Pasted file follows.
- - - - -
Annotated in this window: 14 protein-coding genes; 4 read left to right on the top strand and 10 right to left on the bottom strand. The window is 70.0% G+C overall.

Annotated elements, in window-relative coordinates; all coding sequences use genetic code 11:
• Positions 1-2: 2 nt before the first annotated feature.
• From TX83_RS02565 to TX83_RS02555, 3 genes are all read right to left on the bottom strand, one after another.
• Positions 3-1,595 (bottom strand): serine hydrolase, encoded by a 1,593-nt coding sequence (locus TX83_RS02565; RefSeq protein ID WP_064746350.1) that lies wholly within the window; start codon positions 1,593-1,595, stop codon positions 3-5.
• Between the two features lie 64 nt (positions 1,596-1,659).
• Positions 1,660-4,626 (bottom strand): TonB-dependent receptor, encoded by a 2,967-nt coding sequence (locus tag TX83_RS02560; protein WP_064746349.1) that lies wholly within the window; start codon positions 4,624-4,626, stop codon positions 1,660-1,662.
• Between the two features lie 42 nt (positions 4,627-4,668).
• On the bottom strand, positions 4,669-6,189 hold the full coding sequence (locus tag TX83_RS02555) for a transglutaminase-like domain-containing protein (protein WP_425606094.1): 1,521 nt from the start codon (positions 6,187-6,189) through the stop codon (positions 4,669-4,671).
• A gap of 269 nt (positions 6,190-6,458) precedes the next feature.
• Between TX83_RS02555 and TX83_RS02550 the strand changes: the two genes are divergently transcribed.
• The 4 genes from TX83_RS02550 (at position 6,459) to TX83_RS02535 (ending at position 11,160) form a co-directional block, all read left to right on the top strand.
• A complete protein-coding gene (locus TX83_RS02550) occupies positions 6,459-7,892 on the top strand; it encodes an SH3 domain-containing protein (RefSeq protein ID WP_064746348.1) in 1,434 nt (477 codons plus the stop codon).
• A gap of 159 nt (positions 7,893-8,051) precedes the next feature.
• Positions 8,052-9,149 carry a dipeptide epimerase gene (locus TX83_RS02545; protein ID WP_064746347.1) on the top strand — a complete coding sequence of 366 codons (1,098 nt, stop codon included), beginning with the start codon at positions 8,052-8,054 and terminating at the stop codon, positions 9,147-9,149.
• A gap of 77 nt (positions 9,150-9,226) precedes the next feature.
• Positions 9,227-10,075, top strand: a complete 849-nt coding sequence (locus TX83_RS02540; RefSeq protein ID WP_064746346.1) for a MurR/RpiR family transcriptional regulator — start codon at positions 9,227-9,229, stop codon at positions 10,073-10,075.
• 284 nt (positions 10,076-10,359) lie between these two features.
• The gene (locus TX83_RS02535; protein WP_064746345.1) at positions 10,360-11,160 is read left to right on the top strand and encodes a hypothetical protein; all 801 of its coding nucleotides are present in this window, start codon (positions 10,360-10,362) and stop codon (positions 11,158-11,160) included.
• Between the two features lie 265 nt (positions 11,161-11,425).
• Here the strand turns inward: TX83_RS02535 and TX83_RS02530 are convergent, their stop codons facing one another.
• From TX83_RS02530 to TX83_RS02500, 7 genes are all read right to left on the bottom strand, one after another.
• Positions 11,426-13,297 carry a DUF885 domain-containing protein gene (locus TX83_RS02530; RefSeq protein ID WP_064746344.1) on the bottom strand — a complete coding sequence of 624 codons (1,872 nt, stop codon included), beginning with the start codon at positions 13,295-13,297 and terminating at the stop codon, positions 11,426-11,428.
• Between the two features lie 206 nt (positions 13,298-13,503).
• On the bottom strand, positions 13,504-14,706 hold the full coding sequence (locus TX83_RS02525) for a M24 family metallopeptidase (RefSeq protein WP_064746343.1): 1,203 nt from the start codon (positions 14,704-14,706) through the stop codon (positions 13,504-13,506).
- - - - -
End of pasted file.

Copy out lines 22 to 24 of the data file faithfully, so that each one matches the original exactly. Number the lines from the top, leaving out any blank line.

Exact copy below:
• From TX83_RS02530 to TX83_RS02500, 7 genes are all read right to left on the bottom strand, one after another.
• Positions 11,426-13,297 carry a DUF885 domain-containing protein gene (locus TX83_RS02530; RefSeq protein ID WP_064746344.1) on the bottom strand — a complete coding sequence of 624 codons (1,872 nt, stop codon included), beginning with the start codon at positions 13,295-13,297 and terminating at the stop codon, positions 11,426-11,428.
• Between the two features lie 206 nt (positions 13,298-13,503).